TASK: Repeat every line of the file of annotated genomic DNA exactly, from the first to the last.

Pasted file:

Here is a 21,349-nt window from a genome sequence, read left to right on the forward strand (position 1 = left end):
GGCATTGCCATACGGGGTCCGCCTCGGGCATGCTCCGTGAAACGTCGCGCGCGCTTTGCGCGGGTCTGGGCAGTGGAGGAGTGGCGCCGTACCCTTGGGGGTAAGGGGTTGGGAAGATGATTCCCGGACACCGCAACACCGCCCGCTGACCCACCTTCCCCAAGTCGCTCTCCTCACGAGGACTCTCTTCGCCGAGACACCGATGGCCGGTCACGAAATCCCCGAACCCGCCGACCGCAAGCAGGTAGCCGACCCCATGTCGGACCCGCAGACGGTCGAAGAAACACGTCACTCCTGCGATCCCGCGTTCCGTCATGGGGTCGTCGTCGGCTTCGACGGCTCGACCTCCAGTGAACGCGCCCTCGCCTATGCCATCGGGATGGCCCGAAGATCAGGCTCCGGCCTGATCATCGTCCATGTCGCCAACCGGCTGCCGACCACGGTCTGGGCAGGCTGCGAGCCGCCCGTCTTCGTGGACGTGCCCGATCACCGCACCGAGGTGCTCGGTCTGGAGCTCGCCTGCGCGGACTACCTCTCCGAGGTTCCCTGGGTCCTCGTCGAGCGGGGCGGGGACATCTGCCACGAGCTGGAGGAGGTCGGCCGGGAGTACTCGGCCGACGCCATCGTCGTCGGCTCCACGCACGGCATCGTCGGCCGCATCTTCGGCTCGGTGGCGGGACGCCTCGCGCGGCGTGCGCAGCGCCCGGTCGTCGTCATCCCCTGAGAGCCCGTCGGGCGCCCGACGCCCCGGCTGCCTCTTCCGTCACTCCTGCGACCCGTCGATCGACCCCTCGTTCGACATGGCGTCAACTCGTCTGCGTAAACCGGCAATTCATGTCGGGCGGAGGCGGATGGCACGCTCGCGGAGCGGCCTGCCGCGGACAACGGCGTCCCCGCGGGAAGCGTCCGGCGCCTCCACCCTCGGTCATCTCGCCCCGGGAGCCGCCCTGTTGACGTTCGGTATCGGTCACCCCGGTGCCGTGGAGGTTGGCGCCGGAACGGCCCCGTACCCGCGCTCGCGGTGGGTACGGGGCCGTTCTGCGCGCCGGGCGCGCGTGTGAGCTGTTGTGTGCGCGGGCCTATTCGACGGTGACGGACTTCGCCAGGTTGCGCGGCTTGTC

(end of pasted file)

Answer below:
Here is a 21,349-nt window from a genome sequence, read left to right on the forward strand (position 1 = left end):
GGCATTGCCATACGGGGTCCGCCTCGGGCATGCTCCGTGAAACGTCGCGCGCGCTTTGCGCGGGTCTGGGCAGTGGAGGAGTGGCGCCGTACCCTTGGGGGTAAGGGGTTGGGAAGATGATTCCCGGACACCGCAACACCGCCCGCTGACCCACCTTCCCCAAGTCGCTCTCCTCACGAGGACTCTCTTCGCCGAGACACCGATGGCCGGTCACGAAATCCCCGAACCCGCCGACCGCAAGCAGGTAGCCGACCCCATGTCGGACCCGCAGACGGTCGAAGAAACACGTCACTCCTGCGATCCCGCGTTCCGTCATGGGGTCGTCGTCGGCTTCGACGGCTCGACCTCCAGTGAACGCGCCCTCGCCTATGCCATCGGGATGGCCCGAAGATCAGGCTCCGGCCTGATCATCGTCCATGTCGCCAACCGGCTGCCGACCACGGTCTGGGCAGGCTGCGAGCCGCCCGTCTTCGTGGACGTGCCCGATCACCGCACCGAGGTGCTCGGTCTGGAGCTCGCCTGCGCGGACTACCTCTCCGAGGTTCCCTGGGTCCTCGTCGAGCGGGGCGGGGACATCTGCCACGAGCTGGAGGAGGTCGGCCGGGAGTACTCGGCCGACGCCATCGTCGTCGGCTCCACGCACGGCATCGTCGGCCGCATCTTCGGCTCGGTGGCGGGACGCCTCGCGCGGCGTGCGCAGCGCCCGGTCGTCGTCATCCCCTGAGAGCCCGTCGGGCGCCCGACGCCCCGGCTGCCTCTTCCGTCACTCCTGCGACCCGTCGATCGACCCCTCGTTCGACATGGCGTCAACTCGTCTGCGTAAACCGGCAATTCATGTCGGGCGGAGGCGGATGGCACGCTCGCGGAGCGGCCTGCCGCGGACAACGGCGTCCCCGCGGGAAGCGTCCGGCGCCTCCACCCTCGGTCATCTCGCCCCGGGAGCCGCCCTGTTGACGTTCGGTATCGGTCACCCCGGTGCCGTGGAGGTTGGCGCCGGAACGGCCCCGTACCCGCGCTCGCGGTGGGTACGGGGCCGTTCTGCGCGCCGGGCGCGCGTGTGAGCTGTTGTGTGCGCGGGCCTATTCGACGGTGACGGACTTCGCCAGGTTGCGCGGCTTGTC